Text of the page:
In-Ear Fidelity

Drop + Sennheiser HD8XX Review: Illogical Conclusion

Table of Contents


Drop + Sennheiser collaborations aren’t exactly a new concept, but this time it’s different.

At this point, everyone in the audiophile community knows of the HD6XX. It’s not a controversial statement to say that it’s one of the default recommendations in the $200 price bracket, and the general HD6X0 lineup have been widely regarded as a “must have” in any serious audiophile’s collection, if anything as a neutral/balanced reference. At over 130,000 units sold the HD6XX is one of the very few audiophile-centric headphones that broke into mainstream consciousness, with even the HD58X coming in at about half that amount.

And yet with the overwhelming success of the HD6XX, there’s one other classic headphone in Sennheiser’s lineup that remains untouched by Drop: the legendary HD800 (S or otherwise).

Four years ago there was even a meme on the then-fabled HD8XX (with an entire saga between said memer and Massdrop thereafter), and years after that the masses continued clamouring on and on for the HD6XX-equivalent to the HD800. For years the community heard nothing… right up to the beginning of 2021.

The announcement of the HD8XX in February was met with massive fanfare, with the community ready for their new kilobuck king. But as the measurements started rolling out, the community got a little worried. It’s clear that the HD8XX would not be the same kind of headphone as the HD6XX, which was simply a cheaper HD650 for the most part. Drop was going to add their own spices into the mix to make the HD8XX the “logical conclusion of the HD800 series“, and with one more tuning revision since the initial measurements by Head-Fi the HD8XX is now truly finalised and ready for customer use.

I’m thankful to be one of the very first to have the final production units in hand, and as a HD800 fanboy myself this is certainly one of the more exciting releases in my book. But I’m sure you’re all tired of the expositions so let’s just cut to the chase.

How good is the HD8XX actually?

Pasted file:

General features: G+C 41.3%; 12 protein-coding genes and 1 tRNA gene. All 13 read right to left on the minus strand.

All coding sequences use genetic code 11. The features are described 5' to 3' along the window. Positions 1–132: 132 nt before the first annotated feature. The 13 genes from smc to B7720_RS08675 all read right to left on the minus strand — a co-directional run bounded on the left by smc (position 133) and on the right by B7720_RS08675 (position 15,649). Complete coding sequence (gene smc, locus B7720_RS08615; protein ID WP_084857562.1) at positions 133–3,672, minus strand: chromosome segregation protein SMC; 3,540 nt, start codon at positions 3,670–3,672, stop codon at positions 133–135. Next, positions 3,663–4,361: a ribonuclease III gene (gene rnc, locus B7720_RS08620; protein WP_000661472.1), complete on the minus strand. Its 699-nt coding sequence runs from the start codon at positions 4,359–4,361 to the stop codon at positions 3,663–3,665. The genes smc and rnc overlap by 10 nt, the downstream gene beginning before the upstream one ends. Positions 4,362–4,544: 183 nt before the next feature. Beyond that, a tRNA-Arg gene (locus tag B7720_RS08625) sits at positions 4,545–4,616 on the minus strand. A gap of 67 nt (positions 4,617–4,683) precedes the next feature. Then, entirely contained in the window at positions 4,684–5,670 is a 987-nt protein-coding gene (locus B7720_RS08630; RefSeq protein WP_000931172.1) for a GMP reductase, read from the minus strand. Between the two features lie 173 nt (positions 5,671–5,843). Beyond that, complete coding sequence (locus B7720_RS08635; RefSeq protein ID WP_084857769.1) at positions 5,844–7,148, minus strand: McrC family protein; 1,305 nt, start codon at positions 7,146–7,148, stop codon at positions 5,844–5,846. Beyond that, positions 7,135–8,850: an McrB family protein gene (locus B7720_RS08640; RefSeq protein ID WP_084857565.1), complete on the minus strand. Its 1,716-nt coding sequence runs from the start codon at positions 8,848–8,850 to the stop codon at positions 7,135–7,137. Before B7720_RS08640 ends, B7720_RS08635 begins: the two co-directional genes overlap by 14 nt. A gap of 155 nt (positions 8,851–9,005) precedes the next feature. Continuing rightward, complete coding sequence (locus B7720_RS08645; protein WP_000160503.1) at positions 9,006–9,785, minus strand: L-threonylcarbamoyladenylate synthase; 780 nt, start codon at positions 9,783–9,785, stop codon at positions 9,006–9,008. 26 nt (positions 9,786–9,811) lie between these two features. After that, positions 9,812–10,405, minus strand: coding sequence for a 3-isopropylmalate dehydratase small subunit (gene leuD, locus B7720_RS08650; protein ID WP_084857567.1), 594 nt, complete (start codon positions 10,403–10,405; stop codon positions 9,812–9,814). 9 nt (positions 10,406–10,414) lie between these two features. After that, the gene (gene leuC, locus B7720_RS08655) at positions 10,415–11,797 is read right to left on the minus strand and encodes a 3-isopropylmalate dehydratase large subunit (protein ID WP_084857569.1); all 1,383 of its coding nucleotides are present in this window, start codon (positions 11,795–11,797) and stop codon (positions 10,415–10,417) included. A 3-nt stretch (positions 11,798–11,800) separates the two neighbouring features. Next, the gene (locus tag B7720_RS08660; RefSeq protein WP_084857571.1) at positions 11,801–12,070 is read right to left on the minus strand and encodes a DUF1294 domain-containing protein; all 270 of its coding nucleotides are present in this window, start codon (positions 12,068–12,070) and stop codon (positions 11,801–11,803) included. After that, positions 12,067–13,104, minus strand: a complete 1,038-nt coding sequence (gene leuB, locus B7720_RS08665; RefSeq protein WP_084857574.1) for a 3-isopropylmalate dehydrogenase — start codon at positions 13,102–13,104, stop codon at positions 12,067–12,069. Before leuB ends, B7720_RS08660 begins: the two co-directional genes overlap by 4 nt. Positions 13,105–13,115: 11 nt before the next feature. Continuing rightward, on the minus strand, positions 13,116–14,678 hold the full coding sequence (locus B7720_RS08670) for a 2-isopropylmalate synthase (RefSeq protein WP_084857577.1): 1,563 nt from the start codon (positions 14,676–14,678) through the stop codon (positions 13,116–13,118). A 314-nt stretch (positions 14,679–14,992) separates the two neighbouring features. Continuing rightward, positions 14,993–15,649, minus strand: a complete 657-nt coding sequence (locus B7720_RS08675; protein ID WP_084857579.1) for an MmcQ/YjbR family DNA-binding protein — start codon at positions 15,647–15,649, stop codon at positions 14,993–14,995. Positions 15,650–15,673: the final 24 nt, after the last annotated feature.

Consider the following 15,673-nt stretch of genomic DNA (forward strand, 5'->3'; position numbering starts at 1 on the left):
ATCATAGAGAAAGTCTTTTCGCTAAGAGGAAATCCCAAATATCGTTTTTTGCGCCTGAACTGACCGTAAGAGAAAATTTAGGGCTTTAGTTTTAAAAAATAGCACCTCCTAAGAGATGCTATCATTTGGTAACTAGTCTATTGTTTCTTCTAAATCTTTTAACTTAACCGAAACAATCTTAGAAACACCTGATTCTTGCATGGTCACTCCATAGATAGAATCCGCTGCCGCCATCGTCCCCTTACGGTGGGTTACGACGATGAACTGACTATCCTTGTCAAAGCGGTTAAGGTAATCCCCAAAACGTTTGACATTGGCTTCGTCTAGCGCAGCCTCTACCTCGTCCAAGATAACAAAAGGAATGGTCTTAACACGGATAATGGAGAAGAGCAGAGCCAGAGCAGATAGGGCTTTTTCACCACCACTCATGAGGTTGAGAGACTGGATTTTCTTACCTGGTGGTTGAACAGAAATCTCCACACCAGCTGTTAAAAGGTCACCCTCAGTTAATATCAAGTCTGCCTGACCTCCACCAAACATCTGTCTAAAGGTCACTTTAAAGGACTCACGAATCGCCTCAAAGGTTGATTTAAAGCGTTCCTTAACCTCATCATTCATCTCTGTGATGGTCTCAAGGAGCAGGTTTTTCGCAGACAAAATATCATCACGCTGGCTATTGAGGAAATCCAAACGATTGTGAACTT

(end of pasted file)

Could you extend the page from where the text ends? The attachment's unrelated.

Product page:

MSRP: $1,100

Driver type: Dynamic

This HD8XX was kindly provided by Sennheiser.

Signature & Tonality

Not sure how to read graphs? Click here

The signature of the HD8XX can be described as… warm? V-shaped? Mid-recessed?

It’s hard to nail down the right classification for these headphones because they’re technically all of the above. Yes, the HD8XX comes off as fairly warm due to the contrast between the lower and upper mids; yes, the HD8XX is technically “V”-shaped due to its mids being less emphasised than its bass and treble; and yes, all of these characterisations basically revolve around a distinct centre-midrange “hole”.

All this results in two big observations:

  1. The bass tends to be rather bloomy and interferes with the melodic frequencies.
  2. There is a distinct “cut” in the middle harmonics for most instruments, making things sound off.

These attributes cause vocals to sound muffled and strained, also resulting in female vocals taking on an overly-husky timbre. Plucked strings like guitars sound like they’re severely lacking snap, and bowed strings sound like a heavy cloth has been draped over them.

There are more examples, of course, but at the end of the day there is very little to argue in favour of the HD8XX’s tonal balance. It has the Hifiman centre-mid dip taken to an almost caricatural level that I’ve never heard in another headphone before, so while meaner fellows like I would brand the HD8XX as a terrible, no-good, very-bad headphone, the nicer amongst you may perhaps call it “unique-sounding”.

But make no mistake, a wonky tuning cannot and must not be handwaved off as being simply unique. The HD8XX is, in terms of tonal balance, definitely up there in terms of Sennheiser’s strangest. If we were to use the HD6X0 as the reference for “correctness” (not saying that it is, just as an example due to the HD6XX being the prime comparison point in this situation), you can see how a 10dB(!) recession at 2kHz can be a… cause for concern.

I’ll call it how I hear it: the HD8XX is tonally wrong. Plain and simple.

Tone grade: D-

For more information on the grading system, click here


If you’ve heard the HD800/S then you should have a pretty good idea on how the HD8XX performs technically. Top-class resolution with some of the widest (some say the widest) soundstage in a headphone are the prime reasons why the HD800 series still remain relevant more than 10 years since their release in 2009.

But alas, the HD8XX has its imaging capabilities unfortunately compromised by its tuning.

A common criticism of the original HD800/S’s imaging capabilties is that instruments tend to presented in an “overly-diffuse” manner, that is to say that instruments tend to be spaced too far back in their huge soundstage. It is a valid criticism, albeit one I do not find wholly a negative as I quite enjoy the out-of-your-head experience that few other headphones can provide. So while the HD8XX still retains the HD800/S’s staging width, the biggest difference between the two is in instrumental positioning.